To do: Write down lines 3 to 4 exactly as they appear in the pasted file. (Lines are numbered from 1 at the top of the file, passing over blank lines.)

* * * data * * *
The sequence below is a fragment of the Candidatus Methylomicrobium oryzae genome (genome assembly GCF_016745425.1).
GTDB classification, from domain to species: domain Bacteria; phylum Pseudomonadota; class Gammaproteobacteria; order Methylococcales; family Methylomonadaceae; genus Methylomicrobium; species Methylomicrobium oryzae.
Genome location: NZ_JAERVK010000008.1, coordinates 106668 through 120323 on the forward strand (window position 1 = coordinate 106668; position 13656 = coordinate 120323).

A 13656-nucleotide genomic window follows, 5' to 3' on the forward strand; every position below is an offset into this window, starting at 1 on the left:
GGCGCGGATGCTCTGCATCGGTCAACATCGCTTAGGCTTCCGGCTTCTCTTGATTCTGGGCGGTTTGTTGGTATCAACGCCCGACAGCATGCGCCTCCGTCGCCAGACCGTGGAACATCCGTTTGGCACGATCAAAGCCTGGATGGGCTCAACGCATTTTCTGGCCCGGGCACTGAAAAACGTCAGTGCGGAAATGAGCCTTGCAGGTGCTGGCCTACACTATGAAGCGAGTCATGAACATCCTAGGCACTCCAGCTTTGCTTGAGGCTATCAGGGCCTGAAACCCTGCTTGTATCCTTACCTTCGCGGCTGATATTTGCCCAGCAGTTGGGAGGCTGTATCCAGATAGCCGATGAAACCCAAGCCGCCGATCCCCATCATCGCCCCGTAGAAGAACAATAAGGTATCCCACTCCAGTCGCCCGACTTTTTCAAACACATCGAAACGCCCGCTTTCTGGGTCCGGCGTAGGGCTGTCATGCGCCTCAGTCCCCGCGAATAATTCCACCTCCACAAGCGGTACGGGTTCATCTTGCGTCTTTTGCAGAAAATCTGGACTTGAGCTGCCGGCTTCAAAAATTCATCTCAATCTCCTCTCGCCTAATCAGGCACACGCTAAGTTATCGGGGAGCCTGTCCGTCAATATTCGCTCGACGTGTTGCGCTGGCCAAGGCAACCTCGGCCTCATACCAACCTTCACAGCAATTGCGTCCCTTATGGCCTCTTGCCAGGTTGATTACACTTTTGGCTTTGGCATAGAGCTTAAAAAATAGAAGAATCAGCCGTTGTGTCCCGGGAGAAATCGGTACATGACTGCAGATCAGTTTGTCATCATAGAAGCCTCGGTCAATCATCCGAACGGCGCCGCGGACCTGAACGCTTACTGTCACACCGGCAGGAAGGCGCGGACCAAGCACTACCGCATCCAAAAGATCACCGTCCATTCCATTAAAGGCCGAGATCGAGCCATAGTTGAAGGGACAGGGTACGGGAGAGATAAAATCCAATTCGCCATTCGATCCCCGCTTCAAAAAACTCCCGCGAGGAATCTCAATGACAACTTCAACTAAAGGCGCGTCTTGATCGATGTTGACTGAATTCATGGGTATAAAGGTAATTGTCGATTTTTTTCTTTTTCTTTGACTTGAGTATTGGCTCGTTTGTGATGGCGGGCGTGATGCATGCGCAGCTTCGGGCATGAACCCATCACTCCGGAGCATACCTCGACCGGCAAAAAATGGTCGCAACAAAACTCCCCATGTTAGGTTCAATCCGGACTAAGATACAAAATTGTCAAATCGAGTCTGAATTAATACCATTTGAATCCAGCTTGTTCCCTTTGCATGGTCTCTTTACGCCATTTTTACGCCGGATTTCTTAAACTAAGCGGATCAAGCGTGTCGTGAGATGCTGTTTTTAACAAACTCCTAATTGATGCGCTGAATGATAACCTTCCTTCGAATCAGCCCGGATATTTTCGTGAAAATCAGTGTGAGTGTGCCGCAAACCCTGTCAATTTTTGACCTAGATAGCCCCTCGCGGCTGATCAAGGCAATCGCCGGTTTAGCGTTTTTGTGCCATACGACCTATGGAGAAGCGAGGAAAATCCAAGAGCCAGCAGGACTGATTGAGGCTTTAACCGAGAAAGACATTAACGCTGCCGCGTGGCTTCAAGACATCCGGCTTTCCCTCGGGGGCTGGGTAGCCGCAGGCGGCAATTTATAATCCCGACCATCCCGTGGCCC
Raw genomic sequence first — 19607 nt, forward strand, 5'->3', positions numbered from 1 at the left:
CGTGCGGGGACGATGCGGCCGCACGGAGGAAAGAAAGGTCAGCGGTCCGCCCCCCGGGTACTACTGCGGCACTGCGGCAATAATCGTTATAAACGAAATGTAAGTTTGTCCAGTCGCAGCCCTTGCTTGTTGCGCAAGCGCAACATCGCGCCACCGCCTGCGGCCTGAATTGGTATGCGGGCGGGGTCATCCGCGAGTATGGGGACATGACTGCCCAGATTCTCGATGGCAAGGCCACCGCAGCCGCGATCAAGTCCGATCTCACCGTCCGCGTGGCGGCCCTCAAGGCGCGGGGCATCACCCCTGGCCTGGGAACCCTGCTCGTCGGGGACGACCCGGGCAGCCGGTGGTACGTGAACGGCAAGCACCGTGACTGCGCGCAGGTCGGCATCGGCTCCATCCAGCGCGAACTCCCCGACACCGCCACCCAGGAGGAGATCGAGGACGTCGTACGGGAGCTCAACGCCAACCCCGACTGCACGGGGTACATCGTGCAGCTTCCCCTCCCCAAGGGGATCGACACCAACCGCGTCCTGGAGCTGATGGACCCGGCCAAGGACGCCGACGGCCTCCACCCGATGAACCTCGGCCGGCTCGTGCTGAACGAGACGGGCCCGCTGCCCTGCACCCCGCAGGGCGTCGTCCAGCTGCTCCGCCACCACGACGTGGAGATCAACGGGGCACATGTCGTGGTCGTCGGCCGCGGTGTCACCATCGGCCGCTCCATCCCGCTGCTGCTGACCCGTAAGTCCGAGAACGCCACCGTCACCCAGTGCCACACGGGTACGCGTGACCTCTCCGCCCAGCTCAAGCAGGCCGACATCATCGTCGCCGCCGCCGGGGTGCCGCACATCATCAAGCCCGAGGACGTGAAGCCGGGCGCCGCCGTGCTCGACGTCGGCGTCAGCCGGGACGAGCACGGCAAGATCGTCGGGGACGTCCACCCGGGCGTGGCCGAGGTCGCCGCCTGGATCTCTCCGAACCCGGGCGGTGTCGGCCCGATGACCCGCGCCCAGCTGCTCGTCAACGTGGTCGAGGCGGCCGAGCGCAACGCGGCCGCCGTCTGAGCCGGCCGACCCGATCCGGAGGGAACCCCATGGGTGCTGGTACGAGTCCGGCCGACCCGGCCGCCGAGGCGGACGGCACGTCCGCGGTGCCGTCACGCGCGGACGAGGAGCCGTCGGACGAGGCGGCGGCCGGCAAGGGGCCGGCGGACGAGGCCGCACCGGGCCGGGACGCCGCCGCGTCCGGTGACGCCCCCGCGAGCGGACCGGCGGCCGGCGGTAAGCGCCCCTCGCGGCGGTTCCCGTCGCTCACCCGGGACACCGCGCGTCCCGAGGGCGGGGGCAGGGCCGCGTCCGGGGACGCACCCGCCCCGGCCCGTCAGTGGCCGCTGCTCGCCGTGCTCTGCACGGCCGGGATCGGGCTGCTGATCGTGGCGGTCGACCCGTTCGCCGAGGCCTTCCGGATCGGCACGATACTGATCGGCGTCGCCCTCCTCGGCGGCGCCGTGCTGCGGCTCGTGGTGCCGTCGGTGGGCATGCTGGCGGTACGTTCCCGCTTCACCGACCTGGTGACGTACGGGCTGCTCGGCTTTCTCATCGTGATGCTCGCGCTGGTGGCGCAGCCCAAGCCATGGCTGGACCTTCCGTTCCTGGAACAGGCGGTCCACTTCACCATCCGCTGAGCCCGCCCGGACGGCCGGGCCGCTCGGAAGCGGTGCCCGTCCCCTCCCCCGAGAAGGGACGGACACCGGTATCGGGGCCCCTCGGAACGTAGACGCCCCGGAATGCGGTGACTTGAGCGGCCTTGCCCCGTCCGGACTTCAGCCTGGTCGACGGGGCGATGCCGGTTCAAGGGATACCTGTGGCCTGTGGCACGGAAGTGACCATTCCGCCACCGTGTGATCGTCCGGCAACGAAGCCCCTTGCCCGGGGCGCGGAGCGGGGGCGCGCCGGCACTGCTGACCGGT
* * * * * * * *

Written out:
Genome location: NZ_JAERVK010000008.1, coordinates 106668 through 120323 on the forward strand (window position 1 = coordinate 106668; position 13656 = coordinate 120323).

A 13656-nucleotide genomic window follows, 5' to 3' on the forward strand; every position below is an offset into this window, starting at 1 on the left: